Postnatal maternal smoking increases the prevalence of asthma but not of bronchial hyperresponsiveness or atopy in their children

Chest. 1995 Feb;107(2):389-94. doi: 10.1378/chest.107.2.389.

Abstract

We have compared the prevalence of asthma, bronchial hyperresponsiveness (BHR), and atopy in relation to parental smoking in children aged 7 to 13 years. Information on the presence of asthma was obtained from a questionnaire, BHR was assessed by a methacholine challenge test, and atopy was defined as a positive response to a skin prick test. A complete history of the parents' smoking habits during their children's life, including prenatal smoking habits, was recorded. The prevalence of maternal smoking increased from 37.9% during pregnancy to 45.3% at the cross-sectional survey. None of the outcomes was significantly related to paternal smoking, whereas postnatal maternal smoking was positively associated with asthma (odds ratio [OR] = 2.8; 95% confidence interval [CI], 1.3 to 6.1). A negative association between prenatal maternal smoking and atopy was found (OR = 0.6; 95% CI, 0.3 to 0.9). We found no significant association between BHR and parental smoking. Our results indicate that postnatal maternal smoking increases the prevalence of asthma in the offspring without inducing BHR.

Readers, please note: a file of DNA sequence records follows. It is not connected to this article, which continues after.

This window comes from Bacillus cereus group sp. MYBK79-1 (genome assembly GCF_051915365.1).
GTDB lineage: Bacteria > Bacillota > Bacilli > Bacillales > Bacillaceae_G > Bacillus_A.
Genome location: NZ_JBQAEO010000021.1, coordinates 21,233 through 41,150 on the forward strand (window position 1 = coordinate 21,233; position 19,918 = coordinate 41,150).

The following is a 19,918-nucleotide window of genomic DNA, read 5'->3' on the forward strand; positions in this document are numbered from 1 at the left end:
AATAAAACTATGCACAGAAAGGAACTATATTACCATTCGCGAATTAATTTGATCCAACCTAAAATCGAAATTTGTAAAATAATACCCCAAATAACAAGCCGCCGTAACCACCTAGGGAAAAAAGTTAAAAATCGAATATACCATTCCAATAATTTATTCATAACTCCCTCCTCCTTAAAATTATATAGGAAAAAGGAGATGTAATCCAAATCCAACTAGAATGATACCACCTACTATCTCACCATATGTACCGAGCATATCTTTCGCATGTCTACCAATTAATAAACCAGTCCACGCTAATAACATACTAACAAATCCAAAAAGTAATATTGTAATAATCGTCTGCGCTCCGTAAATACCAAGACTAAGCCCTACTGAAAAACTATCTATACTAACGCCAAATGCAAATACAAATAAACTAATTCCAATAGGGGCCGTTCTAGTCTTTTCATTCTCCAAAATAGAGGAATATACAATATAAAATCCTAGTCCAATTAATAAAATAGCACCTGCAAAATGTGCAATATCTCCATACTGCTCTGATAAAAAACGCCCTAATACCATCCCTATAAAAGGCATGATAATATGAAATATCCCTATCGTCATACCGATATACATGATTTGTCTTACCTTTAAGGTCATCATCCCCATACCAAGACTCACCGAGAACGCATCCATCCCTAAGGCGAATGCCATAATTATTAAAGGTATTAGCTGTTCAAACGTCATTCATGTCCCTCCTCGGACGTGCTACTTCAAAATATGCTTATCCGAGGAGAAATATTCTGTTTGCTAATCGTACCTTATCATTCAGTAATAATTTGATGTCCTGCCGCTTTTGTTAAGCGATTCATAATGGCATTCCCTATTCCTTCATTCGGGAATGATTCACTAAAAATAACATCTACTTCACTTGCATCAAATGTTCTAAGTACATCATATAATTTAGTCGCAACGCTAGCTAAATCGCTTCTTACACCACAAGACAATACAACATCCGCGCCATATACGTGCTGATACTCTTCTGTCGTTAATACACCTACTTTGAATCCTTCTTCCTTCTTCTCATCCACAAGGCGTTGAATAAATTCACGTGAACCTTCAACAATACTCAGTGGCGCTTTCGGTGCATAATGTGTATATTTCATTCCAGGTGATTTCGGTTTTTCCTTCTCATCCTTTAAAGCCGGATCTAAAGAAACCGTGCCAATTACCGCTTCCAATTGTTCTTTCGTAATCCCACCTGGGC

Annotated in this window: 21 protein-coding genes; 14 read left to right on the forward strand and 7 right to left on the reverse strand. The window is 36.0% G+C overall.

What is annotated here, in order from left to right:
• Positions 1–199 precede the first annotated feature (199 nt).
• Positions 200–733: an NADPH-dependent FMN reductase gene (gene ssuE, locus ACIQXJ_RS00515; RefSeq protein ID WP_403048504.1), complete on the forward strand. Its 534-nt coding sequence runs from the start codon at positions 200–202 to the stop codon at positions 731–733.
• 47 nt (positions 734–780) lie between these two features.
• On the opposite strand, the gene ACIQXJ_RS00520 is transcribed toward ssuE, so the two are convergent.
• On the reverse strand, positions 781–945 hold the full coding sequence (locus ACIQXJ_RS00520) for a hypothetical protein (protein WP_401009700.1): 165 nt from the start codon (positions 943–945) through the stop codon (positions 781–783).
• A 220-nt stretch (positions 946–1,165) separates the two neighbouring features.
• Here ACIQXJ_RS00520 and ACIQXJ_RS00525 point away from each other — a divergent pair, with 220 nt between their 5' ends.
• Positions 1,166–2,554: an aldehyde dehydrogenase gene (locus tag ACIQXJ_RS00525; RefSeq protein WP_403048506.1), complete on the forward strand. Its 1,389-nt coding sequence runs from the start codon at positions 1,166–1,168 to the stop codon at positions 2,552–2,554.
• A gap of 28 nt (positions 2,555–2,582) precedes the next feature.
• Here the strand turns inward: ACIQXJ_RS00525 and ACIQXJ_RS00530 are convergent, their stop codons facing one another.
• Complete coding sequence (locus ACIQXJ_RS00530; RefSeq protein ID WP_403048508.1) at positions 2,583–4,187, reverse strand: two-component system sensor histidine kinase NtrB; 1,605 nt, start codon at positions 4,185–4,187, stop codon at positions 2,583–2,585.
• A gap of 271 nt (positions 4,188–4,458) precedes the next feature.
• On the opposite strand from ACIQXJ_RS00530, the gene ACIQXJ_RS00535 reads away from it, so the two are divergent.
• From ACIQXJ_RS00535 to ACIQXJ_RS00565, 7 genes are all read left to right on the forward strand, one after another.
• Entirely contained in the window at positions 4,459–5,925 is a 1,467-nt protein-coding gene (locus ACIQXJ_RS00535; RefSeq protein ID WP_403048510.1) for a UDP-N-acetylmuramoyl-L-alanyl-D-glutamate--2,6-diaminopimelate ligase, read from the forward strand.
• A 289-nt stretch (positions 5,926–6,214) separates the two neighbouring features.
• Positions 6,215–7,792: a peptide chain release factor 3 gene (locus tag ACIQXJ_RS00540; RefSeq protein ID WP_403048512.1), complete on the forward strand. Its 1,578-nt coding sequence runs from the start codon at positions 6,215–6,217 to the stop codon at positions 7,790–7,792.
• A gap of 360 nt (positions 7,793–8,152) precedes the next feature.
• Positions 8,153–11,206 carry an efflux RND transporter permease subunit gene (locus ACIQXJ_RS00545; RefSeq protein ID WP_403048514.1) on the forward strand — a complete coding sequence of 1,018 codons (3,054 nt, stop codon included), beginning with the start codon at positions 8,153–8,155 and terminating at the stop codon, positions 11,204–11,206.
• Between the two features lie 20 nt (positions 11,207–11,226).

Publication types

  • Research Support, Non-U.S. Gov't

MeSH terms

  • Adolescent
  • Asthma / etiology*
  • Bronchial Hyperreactivity / etiology*
  • Bronchial Provocation Tests
  • Child
  • Cross-Sectional Studies
  • Fathers
  • Female
  • Humans
  • Hypersensitivity, Immediate / diagnosis
  • Hypersensitivity, Immediate / etiology*
  • Male
  • Methacholine Chloride
  • Mothers*
  • Odds Ratio
  • Pregnancy
  • Prenatal Exposure Delayed Effects
  • Skin Tests
  • Tobacco Smoke Pollution / adverse effects*

Substances

  • Tobacco Smoke Pollution
  • Methacholine Chloride